last seen 2019-02-21
    modified 2015-10-21
    plugin id 37734
    published 2009-04-23
    reporter Tenable
    source https://www.tenable.com/plugins/index.php?view=single&id=37734
    title Fedora 10 : squirrelmail-1.4.17-2.fc10 (2008-10748)
  • NASL family Debian Local Security Checks
    NASL id DEBIAN_DSA-1682.NASL
    description Ivan Markovic discovered that SquirrelMail, a webmail application, did not sufficiently sanitise incoming HTML email, allowing an attacker to perform cross site scripting through sending a malicious HTML email.
    last seen 2019-02-21
    modified 2018-11-10
    plugin id 35083
    published 2008-12-11
    reporter Tenable
    source https://www.tenable.com/plugins/index.php?view=single&id=35083
    title Debian DSA-1682-1 : squirrelmail - insufficient input sanitising
oval via4
accepted 2013-04-29T04:21:58.061-04:00
class vulnerability
contributors
  • name Aharon Chernin
    organization SCAP.com, LLC
  • name Dragos Prisaca
    organization G2, Inc.
definition_extensions
  • comment The operating system installed on the system is Red Hat Enterprise Linux 3
    oval oval:org.mitre.oval:def:11782
  • comment CentOS Linux 3.x
    oval oval:org.mitre.oval:def:16651
  • comment The operating system installed on the system is Red Hat Enterprise Linux 4
    oval oval:org.mitre.oval:def:11831
  • comment CentOS Linux 4.x
    oval oval:org.mitre.oval:def:16636
  • comment Oracle Linux 4.x
    oval oval:org.mitre.oval:def:15990
  • comment The operating system installed on the system is Red Hat Enterprise Linux 5
    oval oval:org.mitre.oval:def:11414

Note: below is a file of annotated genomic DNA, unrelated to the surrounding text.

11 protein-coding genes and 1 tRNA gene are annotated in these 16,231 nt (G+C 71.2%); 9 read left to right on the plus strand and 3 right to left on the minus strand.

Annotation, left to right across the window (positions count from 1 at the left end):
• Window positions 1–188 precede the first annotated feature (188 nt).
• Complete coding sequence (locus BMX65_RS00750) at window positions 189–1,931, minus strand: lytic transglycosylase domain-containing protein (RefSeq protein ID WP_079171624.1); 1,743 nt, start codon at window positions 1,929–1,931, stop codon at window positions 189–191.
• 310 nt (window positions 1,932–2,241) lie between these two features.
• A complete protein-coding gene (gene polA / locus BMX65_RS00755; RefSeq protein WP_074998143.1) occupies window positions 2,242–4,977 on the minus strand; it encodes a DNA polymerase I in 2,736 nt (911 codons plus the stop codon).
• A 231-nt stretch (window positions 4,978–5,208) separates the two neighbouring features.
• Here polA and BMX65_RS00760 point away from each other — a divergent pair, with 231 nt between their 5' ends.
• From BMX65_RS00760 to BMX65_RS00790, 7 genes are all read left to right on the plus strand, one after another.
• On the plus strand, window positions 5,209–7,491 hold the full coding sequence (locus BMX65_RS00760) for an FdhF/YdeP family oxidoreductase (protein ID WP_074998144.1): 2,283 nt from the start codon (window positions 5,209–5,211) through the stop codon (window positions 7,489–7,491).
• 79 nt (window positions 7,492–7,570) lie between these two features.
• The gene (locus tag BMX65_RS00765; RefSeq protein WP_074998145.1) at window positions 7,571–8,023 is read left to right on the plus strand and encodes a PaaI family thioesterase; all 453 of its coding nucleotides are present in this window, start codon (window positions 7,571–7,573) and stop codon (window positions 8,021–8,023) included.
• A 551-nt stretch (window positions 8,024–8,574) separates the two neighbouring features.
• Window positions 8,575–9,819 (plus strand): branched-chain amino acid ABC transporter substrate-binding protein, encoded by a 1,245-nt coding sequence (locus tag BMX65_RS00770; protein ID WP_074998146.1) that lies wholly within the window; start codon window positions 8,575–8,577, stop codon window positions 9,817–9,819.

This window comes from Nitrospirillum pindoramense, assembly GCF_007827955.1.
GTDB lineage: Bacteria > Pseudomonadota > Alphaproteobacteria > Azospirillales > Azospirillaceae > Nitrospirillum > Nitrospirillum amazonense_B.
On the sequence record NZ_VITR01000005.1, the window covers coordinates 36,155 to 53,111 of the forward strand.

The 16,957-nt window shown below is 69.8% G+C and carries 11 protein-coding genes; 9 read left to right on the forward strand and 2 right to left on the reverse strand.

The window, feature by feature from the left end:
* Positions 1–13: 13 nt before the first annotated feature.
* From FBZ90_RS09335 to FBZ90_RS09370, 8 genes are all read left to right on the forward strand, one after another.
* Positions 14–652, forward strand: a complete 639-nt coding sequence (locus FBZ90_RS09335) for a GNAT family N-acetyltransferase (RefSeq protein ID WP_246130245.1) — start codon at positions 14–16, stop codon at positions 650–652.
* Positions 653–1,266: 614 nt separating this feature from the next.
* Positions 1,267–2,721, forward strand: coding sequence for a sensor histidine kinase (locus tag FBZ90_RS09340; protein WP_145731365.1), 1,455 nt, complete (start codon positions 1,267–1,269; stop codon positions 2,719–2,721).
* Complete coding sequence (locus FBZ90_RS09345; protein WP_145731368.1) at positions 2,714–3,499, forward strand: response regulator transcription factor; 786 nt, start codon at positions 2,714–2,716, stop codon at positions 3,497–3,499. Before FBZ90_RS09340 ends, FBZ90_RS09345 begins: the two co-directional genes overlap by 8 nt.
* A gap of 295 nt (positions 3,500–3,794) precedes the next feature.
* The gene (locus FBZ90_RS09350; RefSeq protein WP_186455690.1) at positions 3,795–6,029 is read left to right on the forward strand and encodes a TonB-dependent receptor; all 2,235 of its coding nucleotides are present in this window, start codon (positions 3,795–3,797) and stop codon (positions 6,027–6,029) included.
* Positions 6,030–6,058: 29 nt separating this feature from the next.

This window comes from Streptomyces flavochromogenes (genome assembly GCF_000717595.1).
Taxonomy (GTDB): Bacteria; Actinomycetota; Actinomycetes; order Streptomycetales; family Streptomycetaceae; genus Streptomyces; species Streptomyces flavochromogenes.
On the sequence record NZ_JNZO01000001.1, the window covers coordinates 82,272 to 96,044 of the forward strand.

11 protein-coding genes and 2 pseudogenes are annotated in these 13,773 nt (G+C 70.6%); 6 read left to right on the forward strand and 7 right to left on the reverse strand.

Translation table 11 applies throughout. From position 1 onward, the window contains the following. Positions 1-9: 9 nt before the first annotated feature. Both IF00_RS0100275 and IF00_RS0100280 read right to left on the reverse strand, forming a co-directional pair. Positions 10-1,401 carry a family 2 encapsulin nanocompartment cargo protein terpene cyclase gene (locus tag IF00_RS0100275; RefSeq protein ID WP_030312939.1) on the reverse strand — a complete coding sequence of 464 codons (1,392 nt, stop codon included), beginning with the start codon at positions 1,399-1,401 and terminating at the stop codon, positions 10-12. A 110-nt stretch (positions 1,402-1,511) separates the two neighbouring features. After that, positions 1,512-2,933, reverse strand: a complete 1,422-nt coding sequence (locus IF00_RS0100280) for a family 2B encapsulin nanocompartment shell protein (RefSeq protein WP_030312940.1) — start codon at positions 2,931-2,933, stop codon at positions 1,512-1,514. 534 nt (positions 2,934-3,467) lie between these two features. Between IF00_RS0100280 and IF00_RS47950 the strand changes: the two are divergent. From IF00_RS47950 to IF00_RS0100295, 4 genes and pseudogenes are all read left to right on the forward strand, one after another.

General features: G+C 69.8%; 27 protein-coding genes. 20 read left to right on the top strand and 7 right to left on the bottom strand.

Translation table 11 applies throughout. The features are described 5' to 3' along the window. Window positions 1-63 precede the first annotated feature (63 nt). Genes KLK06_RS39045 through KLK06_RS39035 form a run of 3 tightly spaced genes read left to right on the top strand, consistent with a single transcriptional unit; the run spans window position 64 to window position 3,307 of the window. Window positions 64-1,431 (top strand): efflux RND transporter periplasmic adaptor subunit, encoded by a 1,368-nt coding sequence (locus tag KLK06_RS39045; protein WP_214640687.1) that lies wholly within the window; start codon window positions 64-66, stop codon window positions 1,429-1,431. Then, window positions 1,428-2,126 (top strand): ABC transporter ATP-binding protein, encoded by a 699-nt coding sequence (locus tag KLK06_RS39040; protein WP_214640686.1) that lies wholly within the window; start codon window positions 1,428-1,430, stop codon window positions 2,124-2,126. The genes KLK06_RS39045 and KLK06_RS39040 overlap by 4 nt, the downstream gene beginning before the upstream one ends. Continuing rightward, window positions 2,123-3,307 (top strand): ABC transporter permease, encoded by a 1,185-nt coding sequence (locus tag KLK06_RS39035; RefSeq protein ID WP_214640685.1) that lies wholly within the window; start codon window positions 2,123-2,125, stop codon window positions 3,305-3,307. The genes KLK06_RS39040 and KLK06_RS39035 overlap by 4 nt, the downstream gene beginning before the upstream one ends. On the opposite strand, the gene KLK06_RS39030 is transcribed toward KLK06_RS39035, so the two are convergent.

• comment The operating system installed on the system is CentOS Linux 5.x
    oval oval:org.mitre.oval:def:15802
  • comment Oracle Linux 5.x
    oval oval:org.mitre.oval:def:15459
description Cross-site scripting (XSS) vulnerability in SquirrelMail before 1.4.17 allows remote attackers to inject arbitrary web script or HTML via a crafted hyperlink in an HTML part of an e-mail message.
family unix
id oval:org.mitre.oval:def:9764
status accepted
submitted 2010-07-09T03:56:16-04:00
title Cross-site scripting (XSS) vulnerability in SquirrelMail before 1.4.17 allows remote attackers to inject arbitrary web script or HTML via a crafted hyperlink in an HTML part of an e-mail message.
version 24
redhat via4
rpms
  • squirrelmail-0:1.4.8-8.el3
  • squirrelmail-0:1.4.8-5.el4_7.2
  • squirrelmail-0:1.4.8-5.el5_2.2
refmap via4
apple APPLE-SA-2009-02-12
bid 32603
confirm
debian DSA-1682
fedora
  • FEDORA-2008-10740
  • FEDORA-2008-10918
misc http://security-net.biz/wsw/index.php?p=254&n=190
secunia
  • 32143
  • 33054
  • 33071
  • 33937
suse SUSE-SR:2008:027
vupen ADV-2008-3332
xf squirrelmail-html-xss(47024)
Last major update 07-03-2011 - 22:09
Published 04-12-2008 - 19:30
Last modified 28-09-2017 - 21:31